The Markov decision process, MDP,
model for the birthdeath process adds decisions to the DTMC.
Rather that purging only when the system is full, the model
allows purging to occur at any population other than 0. An
example of a situation addressed by this model is to find the
optimum batch size for a process that treats the entire batch
at once. Say a car repair shop has a van for transporting customers
to their homes. During the morning hours customers arrive to
the van at a constant average rate, but the time between arrivals
has an exponential distributions. Customers wait until the
van is ready to go. The driver leaves the shop when the number
of waiting customers reaches some prespecified limit. All waiting
customers are handled in a single trip. While the van is gone,
customers again start gathering for the next trip. We neglect
the complexities that arise because of the time required the
van to make its trip and assume that a van is always available.
Although the example depends on arrivals we also allow the
customers to leave without using the van.



This MDP data form
has two more items than the DTMC. The new items reduce
the size of the optimization problem. The Minimum
Population to allow Purge
prohibits the purge decision when the population is below this
value. The Maximum Population to Accept forces the purge
operation for populations greater than this value.
The MDP model requires a dynamic programming solution approach
provided by the DP Solver addin. 
Model Elements 

Clicking the Build
Model button creates a new worksheet holding the model
and fills the model with the data and formulas describing
the birthdeath process. The model
worksheet is discussed on the DP
Model pages. The MDP model has three elements,
states, actions and events. 


The model has a single state variable specifying
the population. The yellow cells outlined in red hold formulas
linking the cell contents to items on the data worksheet.
For example, the entry in cell F19 has a formula that links
to the Maximum Population on the data sheet. Changing
the data automatically changes this
cell. 

The action has two possibilities indicated by the contents
of cell K14. The value of 0 indicates that decision is to Hold the
purge decision until later. A value of 0 means that the Purge decision
is accepted for the current state. 

The events driving the system are births and deaths. The
current event is shown by the two dimensional vector in row
14. For the model, the feasibility condition in cell O17
returns TRUE only when the event vector is (1,0) or (0,1).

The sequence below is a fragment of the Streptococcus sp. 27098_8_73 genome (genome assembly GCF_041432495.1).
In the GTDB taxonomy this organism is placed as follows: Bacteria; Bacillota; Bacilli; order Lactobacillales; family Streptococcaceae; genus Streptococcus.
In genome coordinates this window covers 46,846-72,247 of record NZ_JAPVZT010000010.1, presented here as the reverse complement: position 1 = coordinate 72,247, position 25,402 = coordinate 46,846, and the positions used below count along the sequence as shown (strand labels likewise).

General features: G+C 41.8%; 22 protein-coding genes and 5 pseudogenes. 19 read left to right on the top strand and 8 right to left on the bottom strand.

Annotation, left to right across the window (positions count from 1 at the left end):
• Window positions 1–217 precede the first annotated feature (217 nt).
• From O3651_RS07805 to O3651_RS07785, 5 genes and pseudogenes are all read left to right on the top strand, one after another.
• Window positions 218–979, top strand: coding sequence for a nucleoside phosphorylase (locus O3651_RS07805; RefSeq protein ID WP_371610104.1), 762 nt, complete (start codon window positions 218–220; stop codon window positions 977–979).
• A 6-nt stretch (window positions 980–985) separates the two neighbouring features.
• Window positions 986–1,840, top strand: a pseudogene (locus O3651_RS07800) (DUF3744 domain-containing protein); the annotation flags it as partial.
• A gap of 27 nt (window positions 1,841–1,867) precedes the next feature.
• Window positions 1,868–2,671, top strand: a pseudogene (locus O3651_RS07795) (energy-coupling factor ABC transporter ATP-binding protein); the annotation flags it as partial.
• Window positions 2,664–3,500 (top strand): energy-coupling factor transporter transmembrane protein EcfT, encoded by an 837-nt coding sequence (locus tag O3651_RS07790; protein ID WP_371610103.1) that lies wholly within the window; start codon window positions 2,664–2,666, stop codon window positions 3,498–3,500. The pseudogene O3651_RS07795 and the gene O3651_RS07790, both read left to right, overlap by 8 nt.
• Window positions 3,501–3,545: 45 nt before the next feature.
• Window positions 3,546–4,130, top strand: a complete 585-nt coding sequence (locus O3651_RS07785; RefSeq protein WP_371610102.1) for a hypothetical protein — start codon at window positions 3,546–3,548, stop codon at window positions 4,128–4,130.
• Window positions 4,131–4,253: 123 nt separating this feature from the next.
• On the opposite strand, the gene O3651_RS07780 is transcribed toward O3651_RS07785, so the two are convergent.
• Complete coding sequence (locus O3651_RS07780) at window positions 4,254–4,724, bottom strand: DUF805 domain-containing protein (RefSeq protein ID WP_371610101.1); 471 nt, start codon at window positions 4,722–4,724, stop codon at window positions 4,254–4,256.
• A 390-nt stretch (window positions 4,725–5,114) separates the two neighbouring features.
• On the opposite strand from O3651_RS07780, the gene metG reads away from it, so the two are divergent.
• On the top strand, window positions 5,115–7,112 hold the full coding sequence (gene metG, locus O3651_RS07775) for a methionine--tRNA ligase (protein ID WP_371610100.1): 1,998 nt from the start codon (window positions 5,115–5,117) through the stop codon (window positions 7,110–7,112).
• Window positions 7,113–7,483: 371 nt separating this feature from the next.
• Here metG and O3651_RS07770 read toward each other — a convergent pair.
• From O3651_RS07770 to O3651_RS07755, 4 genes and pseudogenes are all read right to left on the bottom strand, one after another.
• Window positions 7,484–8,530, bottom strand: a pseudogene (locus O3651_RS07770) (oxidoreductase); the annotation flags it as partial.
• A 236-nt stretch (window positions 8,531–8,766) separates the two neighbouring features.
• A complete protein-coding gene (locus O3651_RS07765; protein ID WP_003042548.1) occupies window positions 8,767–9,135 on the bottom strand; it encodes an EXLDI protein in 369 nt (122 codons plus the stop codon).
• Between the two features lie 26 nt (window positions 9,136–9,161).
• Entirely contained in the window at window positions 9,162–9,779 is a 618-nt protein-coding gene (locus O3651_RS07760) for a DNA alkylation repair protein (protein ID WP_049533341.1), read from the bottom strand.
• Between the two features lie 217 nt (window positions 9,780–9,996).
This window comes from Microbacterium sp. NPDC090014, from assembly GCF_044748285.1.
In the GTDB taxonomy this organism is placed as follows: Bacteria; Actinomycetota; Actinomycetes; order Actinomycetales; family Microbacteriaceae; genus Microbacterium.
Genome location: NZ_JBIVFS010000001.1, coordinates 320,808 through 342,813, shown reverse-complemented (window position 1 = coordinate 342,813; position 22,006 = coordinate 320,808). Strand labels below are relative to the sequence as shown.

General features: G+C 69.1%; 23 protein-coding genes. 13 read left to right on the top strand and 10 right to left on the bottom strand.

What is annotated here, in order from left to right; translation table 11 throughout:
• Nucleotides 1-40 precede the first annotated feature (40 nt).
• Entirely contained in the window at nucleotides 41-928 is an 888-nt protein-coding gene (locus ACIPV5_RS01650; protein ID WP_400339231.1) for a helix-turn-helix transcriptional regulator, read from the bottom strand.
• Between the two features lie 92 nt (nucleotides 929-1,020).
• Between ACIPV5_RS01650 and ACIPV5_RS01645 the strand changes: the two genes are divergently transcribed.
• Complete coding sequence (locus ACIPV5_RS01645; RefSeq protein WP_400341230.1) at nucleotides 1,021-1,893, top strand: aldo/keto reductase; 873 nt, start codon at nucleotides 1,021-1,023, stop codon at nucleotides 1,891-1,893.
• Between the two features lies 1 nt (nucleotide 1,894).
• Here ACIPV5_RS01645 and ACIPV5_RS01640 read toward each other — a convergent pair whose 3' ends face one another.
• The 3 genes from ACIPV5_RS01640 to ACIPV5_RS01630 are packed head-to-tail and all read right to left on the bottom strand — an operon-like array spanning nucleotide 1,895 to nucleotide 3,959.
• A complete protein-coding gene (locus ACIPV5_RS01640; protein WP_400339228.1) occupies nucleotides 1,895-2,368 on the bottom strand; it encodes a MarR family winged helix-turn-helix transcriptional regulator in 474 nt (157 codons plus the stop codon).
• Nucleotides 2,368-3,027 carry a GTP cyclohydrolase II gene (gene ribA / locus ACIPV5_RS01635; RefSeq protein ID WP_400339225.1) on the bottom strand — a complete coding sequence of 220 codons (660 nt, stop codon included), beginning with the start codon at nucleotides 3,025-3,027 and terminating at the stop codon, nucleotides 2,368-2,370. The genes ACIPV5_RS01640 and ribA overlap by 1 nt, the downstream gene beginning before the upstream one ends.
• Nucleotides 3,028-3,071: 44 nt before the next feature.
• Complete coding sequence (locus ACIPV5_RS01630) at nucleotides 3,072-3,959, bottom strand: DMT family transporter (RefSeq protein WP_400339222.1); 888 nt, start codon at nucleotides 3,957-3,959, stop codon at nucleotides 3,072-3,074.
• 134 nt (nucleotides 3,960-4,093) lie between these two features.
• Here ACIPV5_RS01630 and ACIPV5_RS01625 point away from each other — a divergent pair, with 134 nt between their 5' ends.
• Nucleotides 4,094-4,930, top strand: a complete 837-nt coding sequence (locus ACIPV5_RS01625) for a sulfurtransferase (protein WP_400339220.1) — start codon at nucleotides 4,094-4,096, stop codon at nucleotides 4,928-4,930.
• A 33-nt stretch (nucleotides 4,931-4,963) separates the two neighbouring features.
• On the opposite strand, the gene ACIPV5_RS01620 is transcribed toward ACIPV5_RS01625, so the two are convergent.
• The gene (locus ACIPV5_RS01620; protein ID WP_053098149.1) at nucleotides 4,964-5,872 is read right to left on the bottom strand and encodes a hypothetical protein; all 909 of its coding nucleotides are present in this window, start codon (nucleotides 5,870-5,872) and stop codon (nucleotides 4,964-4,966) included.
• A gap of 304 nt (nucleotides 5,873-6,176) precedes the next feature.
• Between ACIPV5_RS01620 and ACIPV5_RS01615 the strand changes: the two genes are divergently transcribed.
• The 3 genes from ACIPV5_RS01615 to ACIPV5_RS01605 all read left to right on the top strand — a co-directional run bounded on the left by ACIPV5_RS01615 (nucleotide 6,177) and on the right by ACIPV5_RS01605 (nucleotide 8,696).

Costs and probabilities of the events are transferred from
the data. 

Decisions 

The decisions of the
model describe state/action combinations that are feasible. The
birthdeath model has three decision sets. The first indicates
that only the action Hold is available for populations
between 0 and 4. The second decision allows both the hold and
purge actions for states 5 through 9. The third allows only the
purge option when the state is at the maximum population. The
sets in this case are mutually exclusive. 


Transitions 

Given a state and an
action, an event causes a transition. The transition sets are
shown in the figure below. The different transition sets describe
different state/action/event combinations that determine the
transition. The second transition block is controlling for state
0, the hold action and the arrival event. The
transition determines that the next state will have a population
of 1. The
sets need not be mutually exclusive. If a transition falls into
more than one set, the one nearest the top of the list is accepted. 

Enumeration 

The model describes the
situation in concise terms. To provide a model for the solver,
the program enumerates the elements of the model through all
possibilities. The lists below are created. 

The State List


The
Action List


The
Event List


The decision list combines
all feasible states with all feasible actions. A decision is
feasible if it falls in one of three decision sets.
The Decision List


The transition list
combines all feasible decisions with all feasible events.
A transition is included if it falls in one of three transition
sets. A transition determines the transition cost, transition
probabilities and the next state. The model does not explicitly
define the Null event. For each decision, the transition
probabilities must sum to 1. If the model defines transitions
with a probability sum less than 1, the remaining probability
is assigned to a Null event.
The Transition List
:

Solution 

The lists are used by
the DP Solver algorithms to find an optimal solution to the decision
problem. The figure shows the decision solution in rows J (by
index) and K (by name). The optimum policy is to purge when the
system reaches the population of 9 or 10. Column N shows the
net present worth vector for an unlimited time horizon. For example,
if the system starts with a population of 0, the net present
worth of the costs for operating the system with the optimum
policy is 435.508. The negative value means that
the system provides a net profit. Column O shows the steadystate
probability vector when the optimum policy is followed. The probability
for the population 10 is very small because it is a transient
state. When the system starts at some population other than 10,
the process never reaches it. 


There is much more to
the DP Solver worksheet than shown in the figure. The entire
worksheet is discussed on the DP Solver pages. 
Summary 

We provide three models
based on the birthdeath process. The Markov Chain models are
for the DTMC and the CTMC. Both can be solved with the Markov
Analysis addin. The DTMC can also be solved with the DP Solver
addin. The MDP model is an extension of the DTMC that allows
decisions at each state. It can only be solved using he DP
Solver.